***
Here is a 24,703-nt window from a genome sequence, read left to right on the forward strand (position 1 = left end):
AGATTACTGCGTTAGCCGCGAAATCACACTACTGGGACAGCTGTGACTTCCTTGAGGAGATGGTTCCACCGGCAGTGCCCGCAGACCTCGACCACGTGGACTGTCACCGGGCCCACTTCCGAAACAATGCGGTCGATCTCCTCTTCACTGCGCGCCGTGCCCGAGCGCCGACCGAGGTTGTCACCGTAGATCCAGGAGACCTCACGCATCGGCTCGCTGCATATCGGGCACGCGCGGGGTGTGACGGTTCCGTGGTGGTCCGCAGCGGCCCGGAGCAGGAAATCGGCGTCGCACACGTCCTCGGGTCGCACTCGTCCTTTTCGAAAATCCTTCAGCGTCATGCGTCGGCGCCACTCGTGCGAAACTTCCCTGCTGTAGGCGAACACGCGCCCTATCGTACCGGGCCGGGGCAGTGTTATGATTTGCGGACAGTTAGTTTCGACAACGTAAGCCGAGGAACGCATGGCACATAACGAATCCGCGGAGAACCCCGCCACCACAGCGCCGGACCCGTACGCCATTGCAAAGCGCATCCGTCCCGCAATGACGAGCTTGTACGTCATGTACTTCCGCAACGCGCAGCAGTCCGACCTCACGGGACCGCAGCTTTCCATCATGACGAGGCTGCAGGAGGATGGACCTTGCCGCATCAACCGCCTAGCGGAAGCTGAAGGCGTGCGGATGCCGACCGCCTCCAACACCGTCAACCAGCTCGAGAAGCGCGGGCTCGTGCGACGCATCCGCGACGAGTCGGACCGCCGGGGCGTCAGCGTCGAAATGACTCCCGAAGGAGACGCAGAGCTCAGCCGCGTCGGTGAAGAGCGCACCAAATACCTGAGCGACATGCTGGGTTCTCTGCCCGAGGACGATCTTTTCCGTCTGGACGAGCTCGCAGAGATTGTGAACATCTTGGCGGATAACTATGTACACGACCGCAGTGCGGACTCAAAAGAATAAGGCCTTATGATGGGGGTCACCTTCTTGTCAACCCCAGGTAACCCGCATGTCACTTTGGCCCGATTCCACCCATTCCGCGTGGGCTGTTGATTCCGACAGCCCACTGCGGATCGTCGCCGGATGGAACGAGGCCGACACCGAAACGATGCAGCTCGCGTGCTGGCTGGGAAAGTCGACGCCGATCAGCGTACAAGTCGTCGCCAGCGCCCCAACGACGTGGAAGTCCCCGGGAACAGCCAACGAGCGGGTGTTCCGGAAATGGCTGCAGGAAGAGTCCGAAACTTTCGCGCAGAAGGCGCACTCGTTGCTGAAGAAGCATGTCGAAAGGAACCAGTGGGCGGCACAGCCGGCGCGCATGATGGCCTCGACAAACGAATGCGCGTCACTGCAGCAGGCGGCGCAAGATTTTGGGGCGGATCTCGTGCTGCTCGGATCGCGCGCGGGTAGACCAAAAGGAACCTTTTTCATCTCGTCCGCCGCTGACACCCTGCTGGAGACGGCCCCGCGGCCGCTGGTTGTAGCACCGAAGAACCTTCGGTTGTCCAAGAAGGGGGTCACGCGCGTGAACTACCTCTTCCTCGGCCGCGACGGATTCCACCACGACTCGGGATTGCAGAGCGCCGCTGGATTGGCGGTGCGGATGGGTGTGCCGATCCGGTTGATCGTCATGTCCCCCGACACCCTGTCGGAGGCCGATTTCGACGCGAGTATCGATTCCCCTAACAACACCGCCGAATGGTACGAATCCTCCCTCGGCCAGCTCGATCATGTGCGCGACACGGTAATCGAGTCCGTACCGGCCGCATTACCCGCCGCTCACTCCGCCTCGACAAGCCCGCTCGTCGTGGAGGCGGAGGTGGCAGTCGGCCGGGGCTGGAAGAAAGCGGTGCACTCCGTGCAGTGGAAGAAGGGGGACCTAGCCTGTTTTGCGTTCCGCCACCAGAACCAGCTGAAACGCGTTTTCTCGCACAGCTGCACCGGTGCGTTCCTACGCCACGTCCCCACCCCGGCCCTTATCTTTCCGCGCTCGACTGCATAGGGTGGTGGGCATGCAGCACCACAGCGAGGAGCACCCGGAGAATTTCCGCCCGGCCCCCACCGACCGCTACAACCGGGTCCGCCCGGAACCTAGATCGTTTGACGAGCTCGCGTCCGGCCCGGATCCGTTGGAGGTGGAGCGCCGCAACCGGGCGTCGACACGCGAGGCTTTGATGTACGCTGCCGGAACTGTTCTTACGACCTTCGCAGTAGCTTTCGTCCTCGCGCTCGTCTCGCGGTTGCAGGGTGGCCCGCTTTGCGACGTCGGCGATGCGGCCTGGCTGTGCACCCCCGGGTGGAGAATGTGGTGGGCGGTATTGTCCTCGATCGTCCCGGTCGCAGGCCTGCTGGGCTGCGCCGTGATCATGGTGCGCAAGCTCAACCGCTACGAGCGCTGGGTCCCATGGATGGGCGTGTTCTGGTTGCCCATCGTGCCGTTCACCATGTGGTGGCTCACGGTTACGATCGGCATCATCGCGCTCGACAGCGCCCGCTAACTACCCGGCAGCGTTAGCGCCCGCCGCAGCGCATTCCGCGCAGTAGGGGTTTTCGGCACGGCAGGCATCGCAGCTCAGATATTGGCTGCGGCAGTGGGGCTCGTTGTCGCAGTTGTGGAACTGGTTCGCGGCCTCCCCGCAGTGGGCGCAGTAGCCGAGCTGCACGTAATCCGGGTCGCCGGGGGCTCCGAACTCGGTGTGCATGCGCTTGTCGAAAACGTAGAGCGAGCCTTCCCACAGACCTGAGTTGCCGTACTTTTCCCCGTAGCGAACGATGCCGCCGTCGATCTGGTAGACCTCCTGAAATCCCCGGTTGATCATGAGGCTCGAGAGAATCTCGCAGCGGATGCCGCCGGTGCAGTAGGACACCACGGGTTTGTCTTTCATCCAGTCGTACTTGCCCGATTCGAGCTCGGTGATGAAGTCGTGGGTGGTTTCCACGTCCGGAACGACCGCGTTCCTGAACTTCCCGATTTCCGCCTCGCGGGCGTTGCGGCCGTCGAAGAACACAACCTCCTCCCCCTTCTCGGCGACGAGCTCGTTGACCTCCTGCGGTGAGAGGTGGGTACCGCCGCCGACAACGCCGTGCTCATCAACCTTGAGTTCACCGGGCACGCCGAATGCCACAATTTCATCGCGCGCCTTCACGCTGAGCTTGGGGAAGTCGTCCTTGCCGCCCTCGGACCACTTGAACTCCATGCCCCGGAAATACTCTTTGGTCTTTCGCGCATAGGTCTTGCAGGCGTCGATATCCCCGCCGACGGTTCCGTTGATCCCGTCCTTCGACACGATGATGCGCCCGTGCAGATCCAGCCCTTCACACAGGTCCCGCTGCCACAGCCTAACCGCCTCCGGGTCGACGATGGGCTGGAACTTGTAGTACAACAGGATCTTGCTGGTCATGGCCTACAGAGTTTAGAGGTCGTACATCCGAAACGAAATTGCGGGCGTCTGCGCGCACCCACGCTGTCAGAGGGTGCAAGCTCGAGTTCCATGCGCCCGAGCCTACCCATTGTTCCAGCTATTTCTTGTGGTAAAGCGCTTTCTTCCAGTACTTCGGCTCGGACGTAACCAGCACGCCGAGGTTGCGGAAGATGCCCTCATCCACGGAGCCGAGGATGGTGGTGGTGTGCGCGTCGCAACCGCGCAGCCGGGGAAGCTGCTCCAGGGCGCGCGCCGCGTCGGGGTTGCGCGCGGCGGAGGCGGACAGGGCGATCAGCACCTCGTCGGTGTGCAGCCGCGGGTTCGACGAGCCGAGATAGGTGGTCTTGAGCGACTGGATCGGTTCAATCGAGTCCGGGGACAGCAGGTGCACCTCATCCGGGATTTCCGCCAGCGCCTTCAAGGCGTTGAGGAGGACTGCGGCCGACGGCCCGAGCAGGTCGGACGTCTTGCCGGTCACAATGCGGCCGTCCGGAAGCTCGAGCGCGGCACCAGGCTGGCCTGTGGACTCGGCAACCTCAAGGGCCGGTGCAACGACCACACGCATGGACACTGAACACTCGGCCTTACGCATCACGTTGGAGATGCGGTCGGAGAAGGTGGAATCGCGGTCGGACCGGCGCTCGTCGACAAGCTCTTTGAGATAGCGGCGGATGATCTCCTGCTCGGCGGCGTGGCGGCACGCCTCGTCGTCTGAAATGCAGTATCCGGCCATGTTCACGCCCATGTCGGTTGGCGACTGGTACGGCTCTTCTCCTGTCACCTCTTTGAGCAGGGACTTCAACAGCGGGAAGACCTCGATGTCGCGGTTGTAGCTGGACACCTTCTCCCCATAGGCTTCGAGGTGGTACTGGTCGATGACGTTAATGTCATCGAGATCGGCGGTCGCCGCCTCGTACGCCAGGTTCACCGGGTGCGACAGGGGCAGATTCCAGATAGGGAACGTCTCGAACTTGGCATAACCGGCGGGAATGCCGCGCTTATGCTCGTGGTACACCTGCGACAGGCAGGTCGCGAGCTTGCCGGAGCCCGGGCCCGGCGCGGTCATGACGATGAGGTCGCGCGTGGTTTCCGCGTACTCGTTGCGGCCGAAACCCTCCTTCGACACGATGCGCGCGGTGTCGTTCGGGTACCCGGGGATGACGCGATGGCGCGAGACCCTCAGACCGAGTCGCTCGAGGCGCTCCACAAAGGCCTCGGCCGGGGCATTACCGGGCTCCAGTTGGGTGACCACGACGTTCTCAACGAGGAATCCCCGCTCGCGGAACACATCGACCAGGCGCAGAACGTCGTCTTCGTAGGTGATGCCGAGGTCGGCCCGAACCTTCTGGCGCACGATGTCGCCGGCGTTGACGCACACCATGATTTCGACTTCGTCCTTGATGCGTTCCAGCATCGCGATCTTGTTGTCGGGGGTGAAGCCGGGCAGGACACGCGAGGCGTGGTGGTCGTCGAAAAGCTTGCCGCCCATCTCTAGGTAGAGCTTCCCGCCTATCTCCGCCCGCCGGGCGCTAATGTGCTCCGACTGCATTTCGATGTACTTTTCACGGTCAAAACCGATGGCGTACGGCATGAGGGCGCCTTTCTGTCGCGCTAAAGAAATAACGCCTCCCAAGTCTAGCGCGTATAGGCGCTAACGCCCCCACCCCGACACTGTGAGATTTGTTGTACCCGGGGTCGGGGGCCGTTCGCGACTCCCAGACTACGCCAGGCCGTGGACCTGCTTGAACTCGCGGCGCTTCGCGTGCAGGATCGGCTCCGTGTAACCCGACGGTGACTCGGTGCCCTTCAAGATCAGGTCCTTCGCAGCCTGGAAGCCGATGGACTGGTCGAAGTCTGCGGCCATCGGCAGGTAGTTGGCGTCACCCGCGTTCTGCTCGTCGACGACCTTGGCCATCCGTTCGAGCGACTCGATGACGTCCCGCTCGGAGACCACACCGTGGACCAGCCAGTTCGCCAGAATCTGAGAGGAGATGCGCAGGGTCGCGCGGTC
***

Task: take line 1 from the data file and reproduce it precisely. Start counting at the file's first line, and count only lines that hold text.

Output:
Here is a 24,703-nt window from a genome sequence, read left to right on the forward strand (position 1 = left end):